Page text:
You can hear the cheering crowd before you can even see it. The echo makes its way through the woods, along the trail and finds you tired, breathless and in pain, somehow still managing to get your burning legs to keep moving.
The chants and cheers are interpreted by your brain and suddenly you get a boost – a second wind. Your feet, that you were dragging a second ago, are now taking bounding gazelle leaps. It’s what gets most runners past the finish line: the buzzing energy of all those waiting to celebrate you.
My favourite part of a race is finishing it. The euphoria caused by a cheering crowd and an endorphin high after five, eight, 10 or more kilometres of running is incomparable.
When the COVID-19 pandemic struck Canada, racing became a thing of the past. Events were cancelled, cheering crowds disappeared and there was no buzz to magically pull your exhausted body to the finish line. But runners usually aren’t quitters.
My first 10K race was a run for women’s mental health in Edmonton, Alta. in 2014. My personal fitness journey changed a lot over the years, and recently I had picked up running again. I was looking for that endorphin high and craved that finish line. So in May, when I saw that Tamarack Ottawa Race weekend went virtual, I had to sign up. A virtual race allows you to choose where you’ll run and log your time online if you want, which was ideal as I was lacing up my shoes for the first time in months and wasn’t too concerned about minutes.
A virtual race on your own terms allows you to choose your path. You can choose your usual trail and expect every hill, turn and obstacle ahead. You can get on a treadmill in the comfort of your basement with a movie on TV. For this 10K, I ran my favourite trail in the woods at Mer Bleue Conservation Area, then onto the boardwalk around the bog and along Ridge Road until my tracker said “10 kilometres” in my headphones.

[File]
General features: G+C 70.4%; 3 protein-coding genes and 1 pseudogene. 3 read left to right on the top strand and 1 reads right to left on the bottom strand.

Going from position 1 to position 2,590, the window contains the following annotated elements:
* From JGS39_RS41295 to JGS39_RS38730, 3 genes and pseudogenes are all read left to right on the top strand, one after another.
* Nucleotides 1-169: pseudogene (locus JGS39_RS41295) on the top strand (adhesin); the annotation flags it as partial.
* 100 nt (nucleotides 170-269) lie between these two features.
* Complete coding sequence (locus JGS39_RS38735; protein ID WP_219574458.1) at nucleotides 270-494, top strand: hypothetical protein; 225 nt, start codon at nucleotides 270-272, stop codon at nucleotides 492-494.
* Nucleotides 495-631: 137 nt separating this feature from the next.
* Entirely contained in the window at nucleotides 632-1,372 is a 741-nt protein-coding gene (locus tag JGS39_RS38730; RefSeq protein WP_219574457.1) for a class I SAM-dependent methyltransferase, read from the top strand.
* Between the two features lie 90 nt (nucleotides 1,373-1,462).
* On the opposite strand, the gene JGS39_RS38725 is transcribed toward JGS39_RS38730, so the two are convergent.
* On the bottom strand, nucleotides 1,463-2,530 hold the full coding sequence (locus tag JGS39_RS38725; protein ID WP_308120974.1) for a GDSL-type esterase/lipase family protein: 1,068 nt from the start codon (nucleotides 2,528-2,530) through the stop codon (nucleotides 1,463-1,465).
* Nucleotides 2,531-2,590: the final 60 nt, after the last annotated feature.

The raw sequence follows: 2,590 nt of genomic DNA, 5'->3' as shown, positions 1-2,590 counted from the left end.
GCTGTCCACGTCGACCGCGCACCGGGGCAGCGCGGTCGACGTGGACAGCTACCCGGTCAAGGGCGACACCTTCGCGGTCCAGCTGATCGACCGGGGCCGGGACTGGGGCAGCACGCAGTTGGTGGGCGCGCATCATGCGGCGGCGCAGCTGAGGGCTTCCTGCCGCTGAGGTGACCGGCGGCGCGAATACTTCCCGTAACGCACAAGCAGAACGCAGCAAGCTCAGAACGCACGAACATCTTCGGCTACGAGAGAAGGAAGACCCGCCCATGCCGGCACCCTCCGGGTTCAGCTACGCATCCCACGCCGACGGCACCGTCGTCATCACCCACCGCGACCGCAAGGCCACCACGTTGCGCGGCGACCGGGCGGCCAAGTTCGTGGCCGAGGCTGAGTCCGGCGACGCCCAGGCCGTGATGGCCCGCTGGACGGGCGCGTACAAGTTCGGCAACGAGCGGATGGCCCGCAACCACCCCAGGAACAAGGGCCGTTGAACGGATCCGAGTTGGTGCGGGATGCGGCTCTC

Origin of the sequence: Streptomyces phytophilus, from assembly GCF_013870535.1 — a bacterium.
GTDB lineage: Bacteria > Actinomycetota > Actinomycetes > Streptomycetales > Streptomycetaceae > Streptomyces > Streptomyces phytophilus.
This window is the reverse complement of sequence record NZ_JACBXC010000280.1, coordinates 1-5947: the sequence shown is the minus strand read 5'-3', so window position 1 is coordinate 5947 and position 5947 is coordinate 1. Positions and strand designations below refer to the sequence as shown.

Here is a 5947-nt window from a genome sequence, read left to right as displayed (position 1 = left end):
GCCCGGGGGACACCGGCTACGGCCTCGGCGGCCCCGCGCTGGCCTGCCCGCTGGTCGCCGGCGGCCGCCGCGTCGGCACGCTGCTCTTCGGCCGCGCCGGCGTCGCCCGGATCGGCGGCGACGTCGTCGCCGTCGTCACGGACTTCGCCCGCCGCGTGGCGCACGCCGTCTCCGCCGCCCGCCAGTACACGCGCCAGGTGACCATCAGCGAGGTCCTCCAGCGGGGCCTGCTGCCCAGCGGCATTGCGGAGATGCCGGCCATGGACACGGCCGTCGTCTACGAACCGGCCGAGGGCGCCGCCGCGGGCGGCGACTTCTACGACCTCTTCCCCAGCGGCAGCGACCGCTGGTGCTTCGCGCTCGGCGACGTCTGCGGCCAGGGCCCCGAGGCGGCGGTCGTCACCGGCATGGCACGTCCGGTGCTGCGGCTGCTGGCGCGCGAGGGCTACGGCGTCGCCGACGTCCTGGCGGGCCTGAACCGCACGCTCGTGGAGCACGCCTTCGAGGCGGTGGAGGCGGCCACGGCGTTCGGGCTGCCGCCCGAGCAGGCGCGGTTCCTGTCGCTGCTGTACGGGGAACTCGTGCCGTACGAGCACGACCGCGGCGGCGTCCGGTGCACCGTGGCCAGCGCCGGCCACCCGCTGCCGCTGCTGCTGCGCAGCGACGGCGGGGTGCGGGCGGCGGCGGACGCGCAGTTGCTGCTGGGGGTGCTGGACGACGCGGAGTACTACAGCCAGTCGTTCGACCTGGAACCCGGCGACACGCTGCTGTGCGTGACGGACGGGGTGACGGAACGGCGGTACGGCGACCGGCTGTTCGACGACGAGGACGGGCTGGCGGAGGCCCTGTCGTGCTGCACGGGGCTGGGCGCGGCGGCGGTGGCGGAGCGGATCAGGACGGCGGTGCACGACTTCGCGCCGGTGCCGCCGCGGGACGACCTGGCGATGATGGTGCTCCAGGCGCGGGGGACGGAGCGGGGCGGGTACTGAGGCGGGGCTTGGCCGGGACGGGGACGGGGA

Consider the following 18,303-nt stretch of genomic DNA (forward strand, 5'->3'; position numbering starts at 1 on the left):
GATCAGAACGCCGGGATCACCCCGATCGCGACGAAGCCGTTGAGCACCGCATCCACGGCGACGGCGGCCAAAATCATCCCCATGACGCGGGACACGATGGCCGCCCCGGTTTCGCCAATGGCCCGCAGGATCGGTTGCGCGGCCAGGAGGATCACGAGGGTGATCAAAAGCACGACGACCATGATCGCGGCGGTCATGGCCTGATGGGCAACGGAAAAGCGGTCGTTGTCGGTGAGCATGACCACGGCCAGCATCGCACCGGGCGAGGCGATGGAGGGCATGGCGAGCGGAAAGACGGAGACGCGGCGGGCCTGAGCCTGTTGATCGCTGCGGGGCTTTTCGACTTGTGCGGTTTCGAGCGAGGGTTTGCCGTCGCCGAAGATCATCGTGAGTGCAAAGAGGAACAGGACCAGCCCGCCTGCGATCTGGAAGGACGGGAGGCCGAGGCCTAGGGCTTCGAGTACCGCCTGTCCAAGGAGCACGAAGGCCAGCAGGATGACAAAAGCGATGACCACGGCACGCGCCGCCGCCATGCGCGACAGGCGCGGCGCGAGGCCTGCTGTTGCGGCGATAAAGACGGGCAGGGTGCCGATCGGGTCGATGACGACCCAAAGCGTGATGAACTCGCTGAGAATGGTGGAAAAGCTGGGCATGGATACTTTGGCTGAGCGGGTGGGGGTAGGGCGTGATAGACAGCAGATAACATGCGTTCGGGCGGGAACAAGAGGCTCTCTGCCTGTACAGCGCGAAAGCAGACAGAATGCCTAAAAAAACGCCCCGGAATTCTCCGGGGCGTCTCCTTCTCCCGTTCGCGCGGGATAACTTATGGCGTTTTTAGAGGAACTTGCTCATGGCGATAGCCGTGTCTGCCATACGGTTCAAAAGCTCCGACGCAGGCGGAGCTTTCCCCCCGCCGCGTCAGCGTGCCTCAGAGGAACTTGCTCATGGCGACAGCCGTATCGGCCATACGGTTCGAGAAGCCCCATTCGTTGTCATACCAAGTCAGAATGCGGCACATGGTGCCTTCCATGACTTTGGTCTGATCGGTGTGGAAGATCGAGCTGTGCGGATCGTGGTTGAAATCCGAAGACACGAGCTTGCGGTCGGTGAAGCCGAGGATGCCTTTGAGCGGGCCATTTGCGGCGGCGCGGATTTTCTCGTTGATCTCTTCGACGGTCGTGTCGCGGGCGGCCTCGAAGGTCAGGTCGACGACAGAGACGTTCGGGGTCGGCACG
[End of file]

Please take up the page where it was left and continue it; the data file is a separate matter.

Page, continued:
I train alone and run alone so I knew what to expect. And though the runners, the supporters, the music and the hype of an event help me get through a race, I believe it’s going through the solitude of training and surviving the preparation for that day that guarantees a successful finish. Really, a virtual race looks the same as a normal race in your head, it’s your surrounding environment that looks different. It’s the same one-on-one battle with yourself.
When you’re alone, you don’t get motivation from other runners. Sarah Ascencio, 22, a health sciences student at Algonquin College, finds it hard to run virtual races. “You’re alone so you have no competition,” Ascencio said. “I need someone to push me and usually get that from other runners on my trail.”
For the competitive ones among us, tailing a runner can lead to an intense dual. “I can’t get motivated for a virtual race like I would for an actual event,” Ascencio said. “There are no other people, just like there are no water stations but whatever bottle you have attached to your body.”
You receive your event shirt, medal and gifts from sponsors in the mail. You can also upload and customize a bib online. Though different, there’s still a lot to be proud of and a race medal symbolizes your hard work and accomplishment.
But it’s not the same as getting it draped around your neck by an event organizer. The handshakes, the high fives and the sweaty hugs between participants after crushing an endurance event cannot happen during a pandemic. And interactions, competition and celebration between members of the universal family of runners are what make these races so special.
All the while, running remains an activity that is fun and beneficial whether you are socially distancing or running in groups. Racing events aren’t the same, but at the end of the day, your biggest opponent is yourself. And it’s the kind of dual that never gets cancelled, not even in the midst of a global pandemic.
In such trying times, it’s important to stay active and healthy while following guidelines by Ottawa Public Health. It’s the perfect time to start running.Read all about virtual running events in Ottawa on runottawa.ca/ro.